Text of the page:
Jane Austen fans, particularly literature majors, will enjoy this novel so long as they can keep it mind that it is just a joke, not high literature nor an attack on a classic novel.
In the same vein as "Pride and Prejudice and Zombies," this novel takes the original characters and, for the most part, the same plot line, but adds in ridiculous monsters, rituals and underwater high society. In parts it reads just like the original novel, but set in a submarine, or with monsters nearly killing our characters as would happen in a modern horror film.
For the sake of alliteration, Ben H. Winters really should have titled the book "Sense and Sensibility and Sea Serpents," but we'll just let that one go.
This is the sort of book that Jane Austen fans, particularly literature majors, will love so long as they can remember this book is a joke. Seth Grahame-Smith admits in the description of the authors that Austen is a world class novelist, whereas this is his first book and a joint effort at that. The novel humorously melds the classic Regency romance novel and a modern zombie story, complete with the Bennett sisters as trained ninjas. We get some of the original witty prose and most of the same plot line, with ridiculous items added in, such as Lizzy fighting zombies at all times, including during the dinner parties that feature strongly in the original novel.
Read this for a laugh and don't take it at all seriously in order to enjoy what is just brain candy.
A boat presumed lost at least 25 years ago suddenly floats to its home dock with all hands missing. Seattle Police Detective Rey Solis, with whom Seattle PI and Greywalker Harper Blaine has often butted heads, is investigating the possibility of murder while the boat's owner's family has asked Harper to determine what happened. As the two explore the abandoned vessel, Harper and Solis discover a cabin containing symbols drawn in human blood, a haunted engine room and a log book hinting at terrible events having caused the ship’s original disappearance.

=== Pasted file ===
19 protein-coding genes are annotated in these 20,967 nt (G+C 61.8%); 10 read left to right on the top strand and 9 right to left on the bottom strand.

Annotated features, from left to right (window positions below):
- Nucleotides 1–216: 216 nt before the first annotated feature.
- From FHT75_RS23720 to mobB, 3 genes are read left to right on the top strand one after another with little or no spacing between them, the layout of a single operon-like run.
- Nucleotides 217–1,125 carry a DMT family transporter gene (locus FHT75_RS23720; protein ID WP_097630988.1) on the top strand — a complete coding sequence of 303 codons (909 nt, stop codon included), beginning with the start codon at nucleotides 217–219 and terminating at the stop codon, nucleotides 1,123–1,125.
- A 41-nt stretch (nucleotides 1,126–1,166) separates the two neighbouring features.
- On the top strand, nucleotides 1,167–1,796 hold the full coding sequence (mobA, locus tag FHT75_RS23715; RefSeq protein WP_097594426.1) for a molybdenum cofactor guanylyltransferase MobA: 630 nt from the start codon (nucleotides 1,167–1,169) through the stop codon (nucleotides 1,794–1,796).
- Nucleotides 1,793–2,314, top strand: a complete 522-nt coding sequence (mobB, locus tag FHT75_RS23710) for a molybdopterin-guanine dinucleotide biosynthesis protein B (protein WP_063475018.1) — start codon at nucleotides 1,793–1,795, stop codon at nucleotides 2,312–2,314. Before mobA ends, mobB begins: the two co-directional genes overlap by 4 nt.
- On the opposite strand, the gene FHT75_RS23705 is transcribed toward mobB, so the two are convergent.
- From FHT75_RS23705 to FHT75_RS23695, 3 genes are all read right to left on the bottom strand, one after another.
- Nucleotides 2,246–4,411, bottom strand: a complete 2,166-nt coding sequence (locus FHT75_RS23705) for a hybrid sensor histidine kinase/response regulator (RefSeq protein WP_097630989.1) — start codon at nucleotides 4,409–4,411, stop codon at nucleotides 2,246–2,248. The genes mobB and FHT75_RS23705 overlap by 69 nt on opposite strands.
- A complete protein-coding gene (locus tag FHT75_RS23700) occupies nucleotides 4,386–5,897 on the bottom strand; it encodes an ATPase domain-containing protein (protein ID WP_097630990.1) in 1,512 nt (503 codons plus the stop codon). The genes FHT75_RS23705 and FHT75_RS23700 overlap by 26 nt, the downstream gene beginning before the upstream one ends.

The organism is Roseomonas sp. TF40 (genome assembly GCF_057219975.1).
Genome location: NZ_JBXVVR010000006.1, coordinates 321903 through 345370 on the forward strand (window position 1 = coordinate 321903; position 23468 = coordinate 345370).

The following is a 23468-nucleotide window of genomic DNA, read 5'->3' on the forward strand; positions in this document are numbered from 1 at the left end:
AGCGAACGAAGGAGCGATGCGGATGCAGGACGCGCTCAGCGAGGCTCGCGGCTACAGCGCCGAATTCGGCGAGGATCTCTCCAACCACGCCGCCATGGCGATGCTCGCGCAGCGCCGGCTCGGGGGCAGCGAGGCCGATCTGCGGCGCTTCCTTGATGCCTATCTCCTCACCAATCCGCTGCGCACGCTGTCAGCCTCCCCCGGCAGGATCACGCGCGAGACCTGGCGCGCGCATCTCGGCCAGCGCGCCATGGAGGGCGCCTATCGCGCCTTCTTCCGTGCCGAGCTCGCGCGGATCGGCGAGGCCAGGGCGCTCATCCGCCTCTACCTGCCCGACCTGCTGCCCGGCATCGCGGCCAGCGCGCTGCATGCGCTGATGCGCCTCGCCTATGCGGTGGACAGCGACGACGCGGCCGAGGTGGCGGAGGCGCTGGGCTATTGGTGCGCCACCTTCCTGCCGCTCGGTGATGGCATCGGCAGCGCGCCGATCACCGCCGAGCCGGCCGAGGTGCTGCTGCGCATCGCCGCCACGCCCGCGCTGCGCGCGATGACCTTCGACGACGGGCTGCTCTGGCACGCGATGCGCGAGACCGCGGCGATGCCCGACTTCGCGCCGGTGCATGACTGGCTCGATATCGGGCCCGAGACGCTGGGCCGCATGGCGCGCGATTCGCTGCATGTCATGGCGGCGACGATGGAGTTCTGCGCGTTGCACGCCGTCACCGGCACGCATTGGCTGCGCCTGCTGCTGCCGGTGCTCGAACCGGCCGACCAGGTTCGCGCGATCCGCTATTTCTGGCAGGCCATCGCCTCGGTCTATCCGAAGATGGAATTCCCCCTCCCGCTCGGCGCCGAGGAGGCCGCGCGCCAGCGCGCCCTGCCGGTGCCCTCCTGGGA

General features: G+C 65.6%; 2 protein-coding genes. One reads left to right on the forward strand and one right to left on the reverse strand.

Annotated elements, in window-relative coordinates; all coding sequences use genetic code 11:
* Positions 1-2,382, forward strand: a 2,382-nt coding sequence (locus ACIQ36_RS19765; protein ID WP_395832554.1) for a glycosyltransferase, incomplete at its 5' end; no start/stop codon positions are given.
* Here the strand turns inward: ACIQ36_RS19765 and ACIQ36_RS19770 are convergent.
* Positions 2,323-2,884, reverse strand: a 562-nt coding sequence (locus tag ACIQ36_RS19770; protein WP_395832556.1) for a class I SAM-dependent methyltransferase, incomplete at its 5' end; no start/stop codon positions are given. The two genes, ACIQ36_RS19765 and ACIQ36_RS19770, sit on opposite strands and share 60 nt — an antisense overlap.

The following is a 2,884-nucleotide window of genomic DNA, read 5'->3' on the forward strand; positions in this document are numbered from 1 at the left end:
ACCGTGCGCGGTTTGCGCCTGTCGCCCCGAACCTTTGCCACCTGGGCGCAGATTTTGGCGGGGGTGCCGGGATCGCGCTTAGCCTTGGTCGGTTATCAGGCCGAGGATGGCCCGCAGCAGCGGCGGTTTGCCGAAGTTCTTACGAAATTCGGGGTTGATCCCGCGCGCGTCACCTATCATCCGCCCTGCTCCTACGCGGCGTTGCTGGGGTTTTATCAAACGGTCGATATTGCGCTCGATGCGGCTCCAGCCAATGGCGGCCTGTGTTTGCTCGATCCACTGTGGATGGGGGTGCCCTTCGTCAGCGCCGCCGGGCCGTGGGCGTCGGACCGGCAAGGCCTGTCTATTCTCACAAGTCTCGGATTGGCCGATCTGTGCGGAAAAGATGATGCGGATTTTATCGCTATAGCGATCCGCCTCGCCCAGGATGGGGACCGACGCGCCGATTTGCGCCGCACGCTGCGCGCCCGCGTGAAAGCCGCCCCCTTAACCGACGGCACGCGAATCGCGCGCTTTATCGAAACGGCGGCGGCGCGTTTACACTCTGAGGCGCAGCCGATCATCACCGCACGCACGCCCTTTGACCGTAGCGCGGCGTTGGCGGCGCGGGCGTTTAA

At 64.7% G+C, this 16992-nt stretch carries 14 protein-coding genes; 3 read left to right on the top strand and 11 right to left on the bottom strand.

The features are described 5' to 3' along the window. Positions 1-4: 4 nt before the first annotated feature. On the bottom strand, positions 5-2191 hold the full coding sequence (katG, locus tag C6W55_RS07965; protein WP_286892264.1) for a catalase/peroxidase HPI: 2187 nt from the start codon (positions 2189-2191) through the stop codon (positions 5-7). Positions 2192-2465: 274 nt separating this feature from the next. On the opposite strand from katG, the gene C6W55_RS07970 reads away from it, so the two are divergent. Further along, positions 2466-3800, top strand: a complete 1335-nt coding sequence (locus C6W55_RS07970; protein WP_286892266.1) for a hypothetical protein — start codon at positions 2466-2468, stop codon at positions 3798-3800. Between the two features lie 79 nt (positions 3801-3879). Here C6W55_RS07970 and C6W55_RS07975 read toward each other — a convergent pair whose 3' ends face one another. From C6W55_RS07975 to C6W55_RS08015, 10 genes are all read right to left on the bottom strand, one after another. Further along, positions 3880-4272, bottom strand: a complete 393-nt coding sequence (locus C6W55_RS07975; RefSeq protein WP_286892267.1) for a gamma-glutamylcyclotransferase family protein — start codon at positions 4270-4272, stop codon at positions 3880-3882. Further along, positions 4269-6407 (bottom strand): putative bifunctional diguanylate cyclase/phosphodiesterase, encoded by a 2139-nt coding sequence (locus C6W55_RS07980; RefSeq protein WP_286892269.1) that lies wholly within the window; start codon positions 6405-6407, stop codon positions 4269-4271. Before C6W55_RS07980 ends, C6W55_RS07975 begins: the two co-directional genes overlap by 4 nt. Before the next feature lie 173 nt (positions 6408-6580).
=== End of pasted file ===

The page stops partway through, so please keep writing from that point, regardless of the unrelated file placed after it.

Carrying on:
I found this story to be so frightening that I could not finish it, which is quite rare for me.
Read the first six novels in the Greywalker series before this one.
After returning to life from death twice already Seattle Private Investigator Harper Blaine is hardly looking to take on a new case involving the paranormal, until the witnesses the ghost of a bizarre car accident for which no human records exist. Harper uses her skill as a Greywalker-- one who can move through the world of ghosts, vampires and other supernatural entities--to determine what happened.
This is the sixth in the Greywalker series and it's best to read the prequels first to understand the background.
After a near-fatal accident, Seattle Private Investigator Harper Blaine develops the ability to move through the Grey: the realm of ghosts, vampires, witches, and magic that exists between our world and the next. Yet, why did she but not others with near death experiences become a Greywalker? Investigating her own case unearths some terrible truths about her father’s early death.
Before she can continue her search, some vampires request that Harper travel to London to take a strange case there, only to discover that it has to do with her own past as well.
This is the fourth in the Greywalker series and it's best to read the prequels first to understand the background.